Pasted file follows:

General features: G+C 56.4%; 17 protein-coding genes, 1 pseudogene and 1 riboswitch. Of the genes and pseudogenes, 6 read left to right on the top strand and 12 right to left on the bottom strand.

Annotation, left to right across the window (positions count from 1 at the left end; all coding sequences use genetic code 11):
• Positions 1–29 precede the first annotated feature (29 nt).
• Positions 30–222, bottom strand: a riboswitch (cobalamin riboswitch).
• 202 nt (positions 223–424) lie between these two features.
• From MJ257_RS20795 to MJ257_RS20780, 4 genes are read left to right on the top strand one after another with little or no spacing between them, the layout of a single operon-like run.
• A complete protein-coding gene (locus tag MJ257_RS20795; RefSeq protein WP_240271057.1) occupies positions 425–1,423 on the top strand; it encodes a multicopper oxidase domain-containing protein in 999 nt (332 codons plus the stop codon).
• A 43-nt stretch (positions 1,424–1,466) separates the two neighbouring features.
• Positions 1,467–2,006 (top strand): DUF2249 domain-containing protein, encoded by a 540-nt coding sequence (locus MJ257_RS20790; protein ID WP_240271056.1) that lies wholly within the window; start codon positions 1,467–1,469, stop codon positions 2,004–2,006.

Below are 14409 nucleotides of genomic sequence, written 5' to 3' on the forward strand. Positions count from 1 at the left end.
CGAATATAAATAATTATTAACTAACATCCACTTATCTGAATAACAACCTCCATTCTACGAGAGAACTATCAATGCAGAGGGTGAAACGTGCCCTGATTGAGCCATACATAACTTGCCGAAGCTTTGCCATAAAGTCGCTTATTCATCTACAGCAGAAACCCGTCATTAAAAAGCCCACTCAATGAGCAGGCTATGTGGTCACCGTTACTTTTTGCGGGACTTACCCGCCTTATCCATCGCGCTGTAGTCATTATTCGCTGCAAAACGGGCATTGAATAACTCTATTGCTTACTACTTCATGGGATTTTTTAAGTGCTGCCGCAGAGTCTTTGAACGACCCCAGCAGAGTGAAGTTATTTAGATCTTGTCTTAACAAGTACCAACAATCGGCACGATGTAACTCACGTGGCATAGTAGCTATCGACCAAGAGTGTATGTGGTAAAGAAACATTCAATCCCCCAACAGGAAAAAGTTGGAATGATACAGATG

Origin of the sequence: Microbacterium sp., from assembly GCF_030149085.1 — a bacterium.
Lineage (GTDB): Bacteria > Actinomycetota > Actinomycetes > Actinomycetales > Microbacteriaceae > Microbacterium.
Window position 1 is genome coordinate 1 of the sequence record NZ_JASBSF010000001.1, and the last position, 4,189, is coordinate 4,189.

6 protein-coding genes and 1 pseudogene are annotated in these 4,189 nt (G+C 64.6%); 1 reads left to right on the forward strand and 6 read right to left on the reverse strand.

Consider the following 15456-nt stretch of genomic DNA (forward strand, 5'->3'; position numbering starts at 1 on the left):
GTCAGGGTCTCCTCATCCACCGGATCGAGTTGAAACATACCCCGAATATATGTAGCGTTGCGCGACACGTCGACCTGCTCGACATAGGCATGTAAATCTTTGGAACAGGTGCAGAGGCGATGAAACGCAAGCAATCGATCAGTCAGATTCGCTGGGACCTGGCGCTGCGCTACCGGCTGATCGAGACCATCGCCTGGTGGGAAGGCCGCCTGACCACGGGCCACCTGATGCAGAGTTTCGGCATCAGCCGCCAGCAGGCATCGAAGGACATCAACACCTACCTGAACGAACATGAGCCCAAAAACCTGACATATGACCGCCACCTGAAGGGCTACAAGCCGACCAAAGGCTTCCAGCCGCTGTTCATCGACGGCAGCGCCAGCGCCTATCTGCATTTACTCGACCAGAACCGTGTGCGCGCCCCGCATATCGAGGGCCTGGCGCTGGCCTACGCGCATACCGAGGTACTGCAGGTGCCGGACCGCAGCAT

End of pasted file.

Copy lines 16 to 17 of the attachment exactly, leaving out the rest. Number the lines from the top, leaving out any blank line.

Consider the following 15456-nt stretch of genomic DNA (forward strand, 5'->3'; position numbering starts at 1 on the left):
GTCAGGGTCTCCTCATCCACCGGATCGAGTTGAAACATACCCCGAATATATGTAGCGTTGCGCGACACGTCGACCTGCTCGACATAGGCATGTAAATCTTTGGAACAGGTGCAGAGGCGATGAAACGCAAGCAATCGATCAGTCAGATTCGCTGGGACCTGGCGCTGCGCTACCGGCTGATCGAGACCATCGCCTGGTGGGAAGGCCGCCTGACCACGGGCCACCTGATGCAGAGTTTCGGCATCAGCCGCCAGCAGGCATCGAAGGACATCAACACCTACCTGAACGAACATGAGCCCAAAAACCTGACATATGACCGCCACCTGAAGGGCTACAAGCCGACCAAAGGCTTCCAGCCGCTGTTCATCGACGGCAGCGCCAGCGCCTATCTGCATTTACTCGACCAGAACCGTGTGCGCGCCCCGCATATCGAGGGCCTGGCGCTGGCCTACGCGCATACCGAGGTACTGCAGGTGCCGGACCGCAGCAT